I clicked on a link to find a bunch of other articles... some of them quite concerning really. Basically, challenging the premise that we will live longer due to obesity related illnesses being under control. Turns out that is more an "idea" that hasn't apparently been studied. Conclusion, WLS should be thought of as a quality of life improvement, jury is still out if we will actually love longer.

I think the basics of the reasoning are thus: Losing weight changes certain health-related outcomes. Other research has shown that these health-related outcomes are strongly linked to premature death. While the relationship between losing weight and a direct reduction in premature death have not been established, I think from a lay person's perspective, looking at diabetes, Metabolic syndrome etc. as the proverbial "canary in the coal mine" that precedes premature death, it's a reasonable enough extrapolation to think WLS helps you delay premature death.

Edited by bearman99

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Here it is.

Obesity and Mortality Risk New Findings From Body Mass Index Trajectories

I signed up for this site, its free and quite interesting. You can get notices on any topic you want.

http://www.medscape.com/viewarticle/815335_1

Here is a tantalizing two paragraphs from a LONG DRY article.

Introduction

The rising prevalence of obesity has emerged as a potential threat to overall life expectancy in the future. The extent of this threat, however, is still uncertain, and estimates of the percentage of total deaths due to obesity vary widely, from 5%[1] to 13%.[2–4] Although these estimates are all based on measuring the mortality consequences of body mass index (BMI) assessed at baseline (i.e., at 1 point in time), other studies have found that a dynamic measure of weight status (weight or BMI change) is more predictive of mortality than is a static measure of weight status (i.e., baseline BMI), especially among older adults.[5, 6] We might expect obesity to increase the risk of death more profoundly when it persists over the life course. Therefore, in order to better assess the rising threat of obesity, it is essential to examine the mortality consequences of BMI trajectories.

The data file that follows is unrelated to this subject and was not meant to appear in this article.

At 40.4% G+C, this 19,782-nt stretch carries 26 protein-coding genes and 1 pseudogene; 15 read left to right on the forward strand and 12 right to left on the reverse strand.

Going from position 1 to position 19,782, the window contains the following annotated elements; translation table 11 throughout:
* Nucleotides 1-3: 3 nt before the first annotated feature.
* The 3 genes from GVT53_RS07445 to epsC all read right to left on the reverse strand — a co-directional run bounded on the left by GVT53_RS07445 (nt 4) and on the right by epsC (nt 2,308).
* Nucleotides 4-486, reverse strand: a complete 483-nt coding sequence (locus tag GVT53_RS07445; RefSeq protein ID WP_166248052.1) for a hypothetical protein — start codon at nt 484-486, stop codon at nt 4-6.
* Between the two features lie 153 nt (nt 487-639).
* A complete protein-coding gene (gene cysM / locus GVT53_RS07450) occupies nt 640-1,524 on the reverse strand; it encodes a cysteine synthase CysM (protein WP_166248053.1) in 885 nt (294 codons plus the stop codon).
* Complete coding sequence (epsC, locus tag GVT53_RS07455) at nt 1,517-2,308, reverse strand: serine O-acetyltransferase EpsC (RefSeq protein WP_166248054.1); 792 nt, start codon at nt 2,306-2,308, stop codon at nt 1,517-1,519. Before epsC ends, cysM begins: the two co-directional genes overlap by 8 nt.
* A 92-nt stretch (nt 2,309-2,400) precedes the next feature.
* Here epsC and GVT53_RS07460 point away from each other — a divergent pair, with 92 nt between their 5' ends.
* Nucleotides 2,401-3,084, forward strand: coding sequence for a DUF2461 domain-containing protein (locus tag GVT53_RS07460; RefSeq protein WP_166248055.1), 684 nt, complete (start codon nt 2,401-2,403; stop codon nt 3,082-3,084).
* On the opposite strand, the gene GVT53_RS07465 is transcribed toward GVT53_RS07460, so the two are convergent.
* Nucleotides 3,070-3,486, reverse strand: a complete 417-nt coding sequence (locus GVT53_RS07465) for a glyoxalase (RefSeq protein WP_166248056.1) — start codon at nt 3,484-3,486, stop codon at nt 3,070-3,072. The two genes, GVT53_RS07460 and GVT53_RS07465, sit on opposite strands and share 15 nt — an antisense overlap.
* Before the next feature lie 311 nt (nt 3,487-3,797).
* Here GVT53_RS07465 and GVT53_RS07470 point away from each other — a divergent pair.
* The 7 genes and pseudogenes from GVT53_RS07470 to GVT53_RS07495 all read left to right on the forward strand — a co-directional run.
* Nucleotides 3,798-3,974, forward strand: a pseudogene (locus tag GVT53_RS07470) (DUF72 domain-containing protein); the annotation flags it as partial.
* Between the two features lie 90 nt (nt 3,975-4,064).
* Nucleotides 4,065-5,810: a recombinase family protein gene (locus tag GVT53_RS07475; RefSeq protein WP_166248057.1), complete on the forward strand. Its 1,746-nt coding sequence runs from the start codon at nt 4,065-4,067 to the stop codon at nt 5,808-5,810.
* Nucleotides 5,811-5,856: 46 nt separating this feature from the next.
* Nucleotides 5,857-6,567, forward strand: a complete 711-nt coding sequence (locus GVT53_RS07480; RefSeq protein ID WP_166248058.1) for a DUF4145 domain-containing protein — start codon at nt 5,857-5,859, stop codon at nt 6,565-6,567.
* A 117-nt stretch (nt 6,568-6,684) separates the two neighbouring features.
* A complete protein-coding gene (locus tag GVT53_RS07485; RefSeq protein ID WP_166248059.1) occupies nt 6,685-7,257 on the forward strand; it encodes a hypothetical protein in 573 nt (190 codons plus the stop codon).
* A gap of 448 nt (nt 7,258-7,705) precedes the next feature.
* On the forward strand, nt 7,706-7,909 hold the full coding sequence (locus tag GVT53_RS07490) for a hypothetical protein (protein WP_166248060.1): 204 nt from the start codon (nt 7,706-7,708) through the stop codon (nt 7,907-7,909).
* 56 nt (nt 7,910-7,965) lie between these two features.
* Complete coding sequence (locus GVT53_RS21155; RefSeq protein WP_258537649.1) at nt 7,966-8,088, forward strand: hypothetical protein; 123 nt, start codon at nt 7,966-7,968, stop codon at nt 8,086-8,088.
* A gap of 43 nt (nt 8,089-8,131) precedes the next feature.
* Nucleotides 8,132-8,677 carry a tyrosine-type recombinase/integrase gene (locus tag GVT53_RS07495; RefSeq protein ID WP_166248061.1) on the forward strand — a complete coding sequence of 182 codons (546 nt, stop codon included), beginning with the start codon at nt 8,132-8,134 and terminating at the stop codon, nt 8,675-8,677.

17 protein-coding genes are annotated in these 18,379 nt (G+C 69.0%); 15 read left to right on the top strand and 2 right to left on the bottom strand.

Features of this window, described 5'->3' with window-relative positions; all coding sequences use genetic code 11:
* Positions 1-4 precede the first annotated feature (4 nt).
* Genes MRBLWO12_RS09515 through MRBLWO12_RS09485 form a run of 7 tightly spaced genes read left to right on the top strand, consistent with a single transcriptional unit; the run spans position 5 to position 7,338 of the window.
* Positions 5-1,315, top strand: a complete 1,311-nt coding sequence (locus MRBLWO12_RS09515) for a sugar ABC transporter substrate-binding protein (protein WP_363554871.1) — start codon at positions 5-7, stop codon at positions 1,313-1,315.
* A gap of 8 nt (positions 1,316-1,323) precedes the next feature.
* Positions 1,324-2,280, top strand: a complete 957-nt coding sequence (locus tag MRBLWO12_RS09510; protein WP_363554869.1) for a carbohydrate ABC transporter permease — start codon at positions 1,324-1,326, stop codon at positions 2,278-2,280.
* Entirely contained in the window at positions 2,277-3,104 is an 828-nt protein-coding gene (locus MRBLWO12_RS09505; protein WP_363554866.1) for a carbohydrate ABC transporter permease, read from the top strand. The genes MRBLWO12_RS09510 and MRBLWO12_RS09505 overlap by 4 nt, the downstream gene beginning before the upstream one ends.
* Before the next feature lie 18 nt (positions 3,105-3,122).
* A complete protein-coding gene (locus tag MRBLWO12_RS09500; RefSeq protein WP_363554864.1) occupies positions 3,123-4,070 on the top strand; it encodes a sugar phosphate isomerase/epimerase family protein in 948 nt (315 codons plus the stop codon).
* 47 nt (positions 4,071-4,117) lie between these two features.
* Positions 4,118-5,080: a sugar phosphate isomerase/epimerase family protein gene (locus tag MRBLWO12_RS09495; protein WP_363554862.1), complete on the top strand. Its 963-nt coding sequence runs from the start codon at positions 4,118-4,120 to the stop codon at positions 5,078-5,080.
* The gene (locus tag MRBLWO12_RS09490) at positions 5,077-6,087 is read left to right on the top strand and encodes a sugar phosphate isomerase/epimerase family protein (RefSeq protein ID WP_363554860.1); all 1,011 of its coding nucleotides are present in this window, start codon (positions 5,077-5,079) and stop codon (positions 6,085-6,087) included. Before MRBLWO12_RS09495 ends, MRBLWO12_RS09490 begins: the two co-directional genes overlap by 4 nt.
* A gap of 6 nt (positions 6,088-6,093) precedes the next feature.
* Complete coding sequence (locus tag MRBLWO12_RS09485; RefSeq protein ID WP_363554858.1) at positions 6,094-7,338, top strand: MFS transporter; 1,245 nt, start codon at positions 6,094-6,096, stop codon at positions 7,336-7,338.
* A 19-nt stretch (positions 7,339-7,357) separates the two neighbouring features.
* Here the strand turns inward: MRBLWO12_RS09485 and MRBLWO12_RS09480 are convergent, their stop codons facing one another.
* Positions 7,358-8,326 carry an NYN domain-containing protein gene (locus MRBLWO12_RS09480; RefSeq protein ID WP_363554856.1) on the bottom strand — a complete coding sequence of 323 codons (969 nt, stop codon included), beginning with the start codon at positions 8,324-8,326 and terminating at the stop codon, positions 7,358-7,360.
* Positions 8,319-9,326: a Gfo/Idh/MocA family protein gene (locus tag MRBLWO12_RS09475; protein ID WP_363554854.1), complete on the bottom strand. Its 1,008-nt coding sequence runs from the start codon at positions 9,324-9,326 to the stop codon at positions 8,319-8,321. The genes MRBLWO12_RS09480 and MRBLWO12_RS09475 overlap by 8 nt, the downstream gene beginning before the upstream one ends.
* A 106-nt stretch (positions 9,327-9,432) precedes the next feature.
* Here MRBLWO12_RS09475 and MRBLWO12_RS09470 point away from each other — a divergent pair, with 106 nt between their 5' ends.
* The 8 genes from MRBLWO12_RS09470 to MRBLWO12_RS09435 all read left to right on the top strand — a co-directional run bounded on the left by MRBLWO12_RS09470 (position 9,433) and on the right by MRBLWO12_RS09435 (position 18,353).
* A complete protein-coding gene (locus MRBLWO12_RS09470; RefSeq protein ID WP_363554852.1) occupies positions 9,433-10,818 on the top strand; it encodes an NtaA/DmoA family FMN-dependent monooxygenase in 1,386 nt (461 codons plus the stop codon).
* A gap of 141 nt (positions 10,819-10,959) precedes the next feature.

Prior studies based on dynamic measures have yielded mixed findings about the mortality consequences of weight change.[5–21] Several factors contribute to the mixed findings. First, the association of weight change with mortality depends on baseline BMI status. Weight gain leads to excess death among overweight/obese individuals but lowers the mortality risk among underweight or normal weight people.[8] Second, the association differs by the magnitude of weight change. Modest weight gains are associated with a decreased mortality risk, but excessive weight gains predict an increased mortality risk.[7, 13] When both initial weight and the magnitude of change are taken into account, small weight gains (1.0–2.9 BMI units) are not associated with excess mortality risk among 50–70-year-old Americans, regardless of their initial BMI levels, whereas large weight gains (3.0–5.0 units) increase the risk of death only when the initial BMI is greater than 35. Moreover, both small weight losses (1.0–2.9 units) and large weight losses (3.0–5.0 units) are associated with an increase in the risk of death among people who are normal, overweight, or mildly obese at baseline.[22]